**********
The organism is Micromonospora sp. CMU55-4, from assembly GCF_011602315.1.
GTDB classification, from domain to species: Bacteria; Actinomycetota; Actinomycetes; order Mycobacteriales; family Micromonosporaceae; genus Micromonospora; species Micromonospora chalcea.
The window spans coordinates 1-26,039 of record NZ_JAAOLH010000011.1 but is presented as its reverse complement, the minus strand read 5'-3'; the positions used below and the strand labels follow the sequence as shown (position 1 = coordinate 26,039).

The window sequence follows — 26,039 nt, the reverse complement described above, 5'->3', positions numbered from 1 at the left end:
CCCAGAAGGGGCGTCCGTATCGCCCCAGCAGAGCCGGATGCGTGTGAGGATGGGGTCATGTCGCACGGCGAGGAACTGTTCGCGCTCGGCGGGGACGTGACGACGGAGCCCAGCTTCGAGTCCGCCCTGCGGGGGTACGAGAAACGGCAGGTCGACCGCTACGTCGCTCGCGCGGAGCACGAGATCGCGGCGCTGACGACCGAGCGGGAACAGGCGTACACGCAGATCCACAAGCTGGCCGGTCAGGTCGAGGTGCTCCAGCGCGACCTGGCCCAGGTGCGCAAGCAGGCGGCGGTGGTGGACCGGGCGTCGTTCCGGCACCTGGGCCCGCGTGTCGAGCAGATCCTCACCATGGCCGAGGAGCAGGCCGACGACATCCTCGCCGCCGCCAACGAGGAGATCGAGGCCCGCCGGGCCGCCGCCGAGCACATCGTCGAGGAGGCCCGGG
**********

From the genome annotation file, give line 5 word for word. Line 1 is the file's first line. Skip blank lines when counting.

CCCAGAAGGGGCGTCCGTATCGCCCCAGCAGAGCCGGATGCGTGTGAGGATGGGGTCATGTCGCACGGCGAGGAACTGTTCGCGCTCGGCGGGGACGTGACGACGGAGCCCAGCTTCGAGTCCGCCCTGCGGGGGTACGAGAAACGGCAGGTCGACCGCTACGTCGCTCGCGCGGAGCACGAGATCGCGGCGCTGACGACCGAGCGGGAACAGGCGTACACGCAGATCCACAAGCTGGCCGGTCAGGTCGAGGTGCTCCAGCGCGACCTGGCCCAGGTGCGCAAGCAGGCGGCGGTGGTGGACCGGGCGTCGTTCCGGCACCTGGGCCCGCGTGTCGAGCAGATCCTCACCATGGCCGAGGAGCAGGCCGACGACATCCTCGCCGCCGCCAACGAGGAGATCGAGGCCCGCCGGGCCGCCGCCGAGCACATCGTCGAGGAGGCCCGGG